The 'Union' Representation of 1703 in the Irish House of Commons: A case of mistaken identity?
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|McGrath,_C_I,_'The_'Union'_representation_of_1703_in_the_Irish_House_of_Commons_-_A_case_of_mistaken_identity',_Eighteenth_Century_Ireland,_23,_2008,_pp_11-35.pdf||191.3 kB||Adobe PDF||Download|
|Title:||The 'Union' Representation of 1703 in the Irish House of Commons: A case of mistaken identity?||Authors:||McGrath, Charles Ivar||Permanent link:||http://hdl.handle.net/10197/9701||Date:||Nov-2008||Online since:||2019-03-26T13:47:49Z||Abstract:||In October 1703 the Irish House of Commons agreed a lengthy representation to Queen Anne which has since been used by historians as evidence of significant unionist sentiment in Ireland. This article examines the origin, context and purpose of the representation. In particular, it addresses the extent to which events in Ireland were influenced by the early negotiations for the Anglo-Scottish Union, and advocates a greater contextualisation of the evidence used to argue for the existence of pro- and anti-union sentiment in late seventeenth- and early eighteenth-century Ireland.||Type of material:||Journal Article||Journal:||Eighteenth-Century Ireland||Volume:||23||Start page:||11||End page:||35||Copyright (published version):||2008 Eighteenth-Century Ireland Society||Keywords:||Parliaments; Irish politics; Protestantism; Irish history; Parliamentary system; Labor union representation; Citizen grievances; Voting; Political parties; Political representation||Language:||en||Status of Item:||Peer reviewed|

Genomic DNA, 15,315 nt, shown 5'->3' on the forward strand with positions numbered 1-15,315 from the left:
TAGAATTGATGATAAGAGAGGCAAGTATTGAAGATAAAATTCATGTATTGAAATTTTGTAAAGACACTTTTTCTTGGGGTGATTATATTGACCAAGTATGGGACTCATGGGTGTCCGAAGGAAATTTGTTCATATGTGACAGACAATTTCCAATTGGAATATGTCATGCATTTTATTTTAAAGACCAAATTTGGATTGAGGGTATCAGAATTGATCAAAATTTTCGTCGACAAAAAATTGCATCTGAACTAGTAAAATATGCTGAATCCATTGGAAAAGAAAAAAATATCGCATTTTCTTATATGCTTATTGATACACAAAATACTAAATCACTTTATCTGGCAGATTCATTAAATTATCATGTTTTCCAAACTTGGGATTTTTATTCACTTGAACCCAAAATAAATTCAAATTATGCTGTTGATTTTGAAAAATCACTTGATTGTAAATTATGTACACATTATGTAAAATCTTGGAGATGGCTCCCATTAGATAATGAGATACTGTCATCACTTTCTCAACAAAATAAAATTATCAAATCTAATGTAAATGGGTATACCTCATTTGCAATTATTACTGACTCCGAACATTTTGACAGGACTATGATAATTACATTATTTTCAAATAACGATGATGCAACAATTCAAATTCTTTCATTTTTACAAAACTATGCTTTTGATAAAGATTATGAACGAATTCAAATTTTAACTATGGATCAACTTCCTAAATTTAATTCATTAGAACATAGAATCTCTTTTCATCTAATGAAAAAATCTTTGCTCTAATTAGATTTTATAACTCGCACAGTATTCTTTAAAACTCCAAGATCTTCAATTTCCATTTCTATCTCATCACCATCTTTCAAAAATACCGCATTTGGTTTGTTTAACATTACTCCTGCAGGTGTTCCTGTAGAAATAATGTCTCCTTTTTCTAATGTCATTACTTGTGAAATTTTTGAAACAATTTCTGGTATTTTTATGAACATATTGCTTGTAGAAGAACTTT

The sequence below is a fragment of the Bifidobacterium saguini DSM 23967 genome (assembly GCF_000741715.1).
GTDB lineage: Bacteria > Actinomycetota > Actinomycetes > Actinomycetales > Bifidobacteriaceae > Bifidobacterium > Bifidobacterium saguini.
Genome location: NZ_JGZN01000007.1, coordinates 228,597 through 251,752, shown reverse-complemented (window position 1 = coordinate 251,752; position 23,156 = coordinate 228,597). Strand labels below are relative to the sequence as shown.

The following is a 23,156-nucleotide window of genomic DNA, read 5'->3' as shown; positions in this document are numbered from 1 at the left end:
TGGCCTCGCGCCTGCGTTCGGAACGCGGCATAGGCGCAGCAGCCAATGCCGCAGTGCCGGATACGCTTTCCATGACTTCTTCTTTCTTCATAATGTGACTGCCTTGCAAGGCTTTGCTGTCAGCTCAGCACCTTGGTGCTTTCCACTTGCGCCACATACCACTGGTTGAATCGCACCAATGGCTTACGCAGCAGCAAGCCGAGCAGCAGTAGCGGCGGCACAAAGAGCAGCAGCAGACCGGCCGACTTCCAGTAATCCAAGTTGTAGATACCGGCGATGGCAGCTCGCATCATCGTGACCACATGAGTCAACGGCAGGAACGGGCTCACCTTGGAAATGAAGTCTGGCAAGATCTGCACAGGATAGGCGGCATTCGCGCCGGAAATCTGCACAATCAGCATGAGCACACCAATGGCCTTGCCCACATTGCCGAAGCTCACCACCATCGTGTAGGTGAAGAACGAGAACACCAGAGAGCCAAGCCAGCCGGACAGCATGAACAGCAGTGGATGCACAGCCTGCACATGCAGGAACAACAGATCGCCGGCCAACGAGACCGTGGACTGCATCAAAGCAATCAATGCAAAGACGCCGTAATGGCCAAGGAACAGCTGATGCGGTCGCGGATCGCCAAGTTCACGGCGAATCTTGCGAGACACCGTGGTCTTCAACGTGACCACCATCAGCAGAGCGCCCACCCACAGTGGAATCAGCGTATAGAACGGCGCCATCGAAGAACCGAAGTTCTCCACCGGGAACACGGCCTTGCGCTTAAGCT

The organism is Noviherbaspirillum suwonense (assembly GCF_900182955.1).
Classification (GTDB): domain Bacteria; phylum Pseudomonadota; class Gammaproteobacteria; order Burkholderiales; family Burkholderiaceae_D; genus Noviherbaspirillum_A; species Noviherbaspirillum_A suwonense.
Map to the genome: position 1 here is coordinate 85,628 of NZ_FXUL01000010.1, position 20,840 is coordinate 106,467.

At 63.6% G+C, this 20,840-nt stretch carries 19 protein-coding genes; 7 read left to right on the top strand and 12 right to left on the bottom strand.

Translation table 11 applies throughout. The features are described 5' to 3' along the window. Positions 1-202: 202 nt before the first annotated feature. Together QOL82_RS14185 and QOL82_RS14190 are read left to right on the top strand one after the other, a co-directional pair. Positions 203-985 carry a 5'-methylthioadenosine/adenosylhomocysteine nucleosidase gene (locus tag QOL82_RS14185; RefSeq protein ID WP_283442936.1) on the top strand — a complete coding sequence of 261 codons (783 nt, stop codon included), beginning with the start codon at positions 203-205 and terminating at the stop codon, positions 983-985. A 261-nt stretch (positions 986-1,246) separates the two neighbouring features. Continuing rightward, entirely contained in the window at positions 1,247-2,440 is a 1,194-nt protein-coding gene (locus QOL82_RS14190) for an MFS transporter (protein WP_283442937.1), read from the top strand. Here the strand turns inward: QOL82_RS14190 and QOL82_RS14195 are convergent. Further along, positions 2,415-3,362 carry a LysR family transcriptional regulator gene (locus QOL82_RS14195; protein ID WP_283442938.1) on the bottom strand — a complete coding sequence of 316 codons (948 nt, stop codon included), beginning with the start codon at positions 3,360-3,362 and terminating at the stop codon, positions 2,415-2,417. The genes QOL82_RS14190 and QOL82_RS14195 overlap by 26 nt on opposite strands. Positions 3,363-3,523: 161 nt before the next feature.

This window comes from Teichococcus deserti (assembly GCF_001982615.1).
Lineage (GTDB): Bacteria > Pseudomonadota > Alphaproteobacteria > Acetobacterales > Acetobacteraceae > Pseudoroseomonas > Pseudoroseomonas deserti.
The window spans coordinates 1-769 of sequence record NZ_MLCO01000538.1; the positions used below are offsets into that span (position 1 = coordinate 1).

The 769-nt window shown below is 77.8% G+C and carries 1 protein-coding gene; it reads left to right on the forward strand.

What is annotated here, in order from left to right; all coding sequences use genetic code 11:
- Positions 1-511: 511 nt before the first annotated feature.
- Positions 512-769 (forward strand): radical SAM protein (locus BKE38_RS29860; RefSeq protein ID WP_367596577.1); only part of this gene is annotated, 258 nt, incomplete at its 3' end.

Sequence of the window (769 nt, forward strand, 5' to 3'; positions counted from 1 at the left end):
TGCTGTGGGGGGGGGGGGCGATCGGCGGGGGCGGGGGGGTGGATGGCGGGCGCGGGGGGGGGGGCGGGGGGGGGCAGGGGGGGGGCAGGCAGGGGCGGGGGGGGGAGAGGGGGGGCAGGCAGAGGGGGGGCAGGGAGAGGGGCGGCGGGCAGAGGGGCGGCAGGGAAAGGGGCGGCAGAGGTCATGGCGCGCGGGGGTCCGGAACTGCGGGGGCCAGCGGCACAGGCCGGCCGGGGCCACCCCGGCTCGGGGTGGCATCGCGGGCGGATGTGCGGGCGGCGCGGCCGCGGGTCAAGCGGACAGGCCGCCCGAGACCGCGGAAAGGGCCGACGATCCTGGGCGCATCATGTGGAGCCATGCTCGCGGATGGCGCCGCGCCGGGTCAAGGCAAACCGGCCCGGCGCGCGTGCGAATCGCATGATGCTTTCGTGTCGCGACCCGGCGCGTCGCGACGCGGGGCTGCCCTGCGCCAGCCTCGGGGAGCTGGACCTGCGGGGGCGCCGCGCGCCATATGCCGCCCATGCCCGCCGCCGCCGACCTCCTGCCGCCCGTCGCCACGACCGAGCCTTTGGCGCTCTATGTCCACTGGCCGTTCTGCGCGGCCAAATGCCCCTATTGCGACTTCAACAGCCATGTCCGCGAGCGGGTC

|Appears in Collections:||History Research Collection|
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